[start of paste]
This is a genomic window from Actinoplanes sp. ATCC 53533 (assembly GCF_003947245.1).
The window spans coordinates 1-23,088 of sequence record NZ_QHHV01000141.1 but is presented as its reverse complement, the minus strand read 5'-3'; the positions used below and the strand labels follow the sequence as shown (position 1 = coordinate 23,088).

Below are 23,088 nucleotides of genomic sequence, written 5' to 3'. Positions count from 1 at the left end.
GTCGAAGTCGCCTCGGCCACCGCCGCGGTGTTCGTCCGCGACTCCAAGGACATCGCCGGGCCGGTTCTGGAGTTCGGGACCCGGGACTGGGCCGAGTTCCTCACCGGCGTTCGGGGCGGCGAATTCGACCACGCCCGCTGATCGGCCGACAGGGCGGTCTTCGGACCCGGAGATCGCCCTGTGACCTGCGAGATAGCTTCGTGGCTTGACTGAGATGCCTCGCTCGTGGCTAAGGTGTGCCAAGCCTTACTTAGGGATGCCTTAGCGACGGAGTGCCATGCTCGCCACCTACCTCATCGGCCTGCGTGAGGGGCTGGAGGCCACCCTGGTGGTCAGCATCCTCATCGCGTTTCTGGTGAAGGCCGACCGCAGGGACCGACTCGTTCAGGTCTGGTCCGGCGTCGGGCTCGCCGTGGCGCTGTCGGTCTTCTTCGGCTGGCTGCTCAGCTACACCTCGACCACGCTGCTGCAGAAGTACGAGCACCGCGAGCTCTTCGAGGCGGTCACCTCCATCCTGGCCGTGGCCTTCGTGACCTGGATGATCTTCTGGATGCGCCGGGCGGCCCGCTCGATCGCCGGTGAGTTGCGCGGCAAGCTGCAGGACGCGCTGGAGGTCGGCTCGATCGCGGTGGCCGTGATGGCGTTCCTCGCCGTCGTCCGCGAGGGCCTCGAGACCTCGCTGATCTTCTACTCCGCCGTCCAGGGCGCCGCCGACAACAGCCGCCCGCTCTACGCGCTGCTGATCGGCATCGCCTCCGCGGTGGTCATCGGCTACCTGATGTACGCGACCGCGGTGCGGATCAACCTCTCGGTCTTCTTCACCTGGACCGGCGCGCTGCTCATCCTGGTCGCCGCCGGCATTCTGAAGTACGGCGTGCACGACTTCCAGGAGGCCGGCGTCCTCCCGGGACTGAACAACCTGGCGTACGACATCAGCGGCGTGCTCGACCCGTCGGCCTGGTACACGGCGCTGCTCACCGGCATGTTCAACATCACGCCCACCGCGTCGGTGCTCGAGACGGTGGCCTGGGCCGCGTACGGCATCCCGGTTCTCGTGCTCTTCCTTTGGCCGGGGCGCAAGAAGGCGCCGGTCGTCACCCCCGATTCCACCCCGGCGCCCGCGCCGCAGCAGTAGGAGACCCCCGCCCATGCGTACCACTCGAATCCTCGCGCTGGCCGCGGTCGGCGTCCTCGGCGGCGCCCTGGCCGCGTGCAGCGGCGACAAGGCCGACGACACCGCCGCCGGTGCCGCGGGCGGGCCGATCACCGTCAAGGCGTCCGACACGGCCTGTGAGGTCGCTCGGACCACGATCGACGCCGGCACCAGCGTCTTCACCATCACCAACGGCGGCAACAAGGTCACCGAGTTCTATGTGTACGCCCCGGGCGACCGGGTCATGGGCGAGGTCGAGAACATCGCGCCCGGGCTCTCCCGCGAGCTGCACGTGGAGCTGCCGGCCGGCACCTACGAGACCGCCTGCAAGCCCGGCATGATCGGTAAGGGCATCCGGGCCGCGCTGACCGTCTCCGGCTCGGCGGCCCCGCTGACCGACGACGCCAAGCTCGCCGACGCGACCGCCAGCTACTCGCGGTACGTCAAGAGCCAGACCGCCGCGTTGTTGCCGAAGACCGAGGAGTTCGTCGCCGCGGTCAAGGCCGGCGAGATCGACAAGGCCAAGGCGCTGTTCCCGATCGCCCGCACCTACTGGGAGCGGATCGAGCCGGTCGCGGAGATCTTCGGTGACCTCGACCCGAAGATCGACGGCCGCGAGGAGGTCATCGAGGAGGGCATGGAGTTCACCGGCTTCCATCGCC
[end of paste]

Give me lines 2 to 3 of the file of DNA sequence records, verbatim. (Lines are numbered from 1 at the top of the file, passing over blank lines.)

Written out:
The window spans coordinates 1-23,088 of sequence record NZ_QHHV01000141.1 but is presented as its reverse complement, the minus strand read 5'-3'; the positions used below and the strand labels follow the sequence as shown (position 1 = coordinate 23,088).

Below are 23,088 nucleotides of genomic sequence, written 5' to 3'. Positions count from 1 at the left end.